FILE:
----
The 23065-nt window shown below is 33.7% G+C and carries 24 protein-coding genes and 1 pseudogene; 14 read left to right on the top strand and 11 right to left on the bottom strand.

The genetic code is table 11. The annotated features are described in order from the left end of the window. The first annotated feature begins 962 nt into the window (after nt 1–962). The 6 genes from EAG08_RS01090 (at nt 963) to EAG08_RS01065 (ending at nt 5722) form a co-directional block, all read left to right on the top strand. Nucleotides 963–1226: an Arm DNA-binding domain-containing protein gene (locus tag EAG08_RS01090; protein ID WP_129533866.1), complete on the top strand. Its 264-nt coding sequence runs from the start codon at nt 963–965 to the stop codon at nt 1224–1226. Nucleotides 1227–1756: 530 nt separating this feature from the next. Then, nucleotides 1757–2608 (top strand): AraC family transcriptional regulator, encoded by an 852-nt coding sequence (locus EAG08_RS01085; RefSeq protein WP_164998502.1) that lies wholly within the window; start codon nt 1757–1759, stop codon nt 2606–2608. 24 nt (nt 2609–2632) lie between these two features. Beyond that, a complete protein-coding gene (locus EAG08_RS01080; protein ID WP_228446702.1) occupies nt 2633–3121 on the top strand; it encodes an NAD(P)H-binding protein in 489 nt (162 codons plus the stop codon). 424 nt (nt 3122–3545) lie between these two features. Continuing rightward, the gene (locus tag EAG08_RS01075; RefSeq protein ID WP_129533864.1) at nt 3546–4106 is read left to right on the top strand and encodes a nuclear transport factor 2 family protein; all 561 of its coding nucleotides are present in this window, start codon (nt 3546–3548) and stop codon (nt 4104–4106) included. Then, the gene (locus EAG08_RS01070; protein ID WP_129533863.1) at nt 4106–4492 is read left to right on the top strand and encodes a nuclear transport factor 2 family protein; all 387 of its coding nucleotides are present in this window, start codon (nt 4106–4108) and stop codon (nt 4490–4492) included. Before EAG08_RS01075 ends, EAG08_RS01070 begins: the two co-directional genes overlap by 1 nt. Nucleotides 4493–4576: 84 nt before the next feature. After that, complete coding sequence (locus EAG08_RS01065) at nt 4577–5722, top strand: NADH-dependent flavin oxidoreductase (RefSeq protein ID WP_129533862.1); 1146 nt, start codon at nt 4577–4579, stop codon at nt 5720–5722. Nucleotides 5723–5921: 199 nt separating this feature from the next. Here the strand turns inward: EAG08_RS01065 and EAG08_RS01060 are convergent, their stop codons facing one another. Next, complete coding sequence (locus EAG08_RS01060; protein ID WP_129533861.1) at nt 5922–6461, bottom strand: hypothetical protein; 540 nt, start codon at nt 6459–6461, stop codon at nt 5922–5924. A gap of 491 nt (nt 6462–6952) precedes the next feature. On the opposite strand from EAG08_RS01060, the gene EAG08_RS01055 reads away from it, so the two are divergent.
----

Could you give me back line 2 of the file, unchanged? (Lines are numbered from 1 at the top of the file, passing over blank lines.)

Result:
The genetic code is table 11. The annotated features are described in order from the left end of the window. The first annotated feature begins 962 nt into the window (after nt 1–962). The 6 genes from EAG08_RS01090 (at nt 963) to EAG08_RS01065 (ending at nt 5722) form a co-directional block, all read left to right on the top strand. Nucleotides 963–1226: an Arm DNA-binding domain-containing protein gene (locus tag EAG08_RS01090; protein ID WP_129533866.1), complete on the top strand. Its 264-nt coding sequence runs from the start codon at nt 963–965 to the stop codon at nt 1224–1226. Nucleotides 1227–1756: 530 nt separating this feature from the next. Then, nucleotides 1757–2608 (top strand): AraC family transcriptional regulator, encoded by an 852-nt coding sequence (locus EAG08_RS01085; RefSeq protein WP_164998502.1) that lies wholly within the window; start codon nt 1757–1759, stop codon nt 2606–2608. 24 nt (nt 2609–2632) lie between these two features. Beyond that, a complete protein-coding gene (locus EAG08_RS01080; protein ID WP_228446702.1) occupies nt 2633–3121 on the top strand; it encodes an NAD(P)H-binding protein in 489 nt (162 codons plus the stop codon). 424 nt (nt 3122–3545) lie between these two features. Continuing rightward, the gene (locus tag EAG08_RS01075; RefSeq protein ID WP_129533864.1) at nt 3546–4106 is read left to right on the top strand and encodes a nuclear transport factor 2 family protein; all 561 of its coding nucleotides are present in this window, start codon (nt 3546–3548) and stop codon (nt 4104–4106) included. Then, the gene (locus EAG08_RS01070; protein ID WP_129533863.1) at nt 4106–4492 is read left to right on the top strand and encodes a nuclear transport factor 2 family protein; all 387 of its coding nucleotides are present in this window, start codon (nt 4106–4108) and stop codon (nt 4490–4492) included. Before EAG08_RS01075 ends, EAG08_RS01070 begins: the two co-directional genes overlap by 1 nt. Nucleotides 4493–4576: 84 nt before the next feature. After that, complete coding sequence (locus EAG08_RS01065) at nt 4577–5722, top strand: NADH-dependent flavin oxidoreductase (RefSeq protein ID WP_129533862.1); 1146 nt, start codon at nt 4577–4579, stop codon at nt 5720–5722. Nucleotides 5723–5921: 199 nt separating this feature from the next. Here the strand turns inward: EAG08_RS01065 and EAG08_RS01060 are convergent, their stop codons facing one another. Next, complete coding sequence (locus EAG08_RS01060; protein ID WP_129533861.1) at nt 5922–6461, bottom strand: hypothetical protein; 540 nt, start codon at nt 6459–6461, stop codon at nt 5922–5924. A gap of 491 nt (nt 6462–6952) precedes the next feature. On the opposite strand from EAG08_RS01060, the gene EAG08_RS01055 reads away from it, so the two are divergent.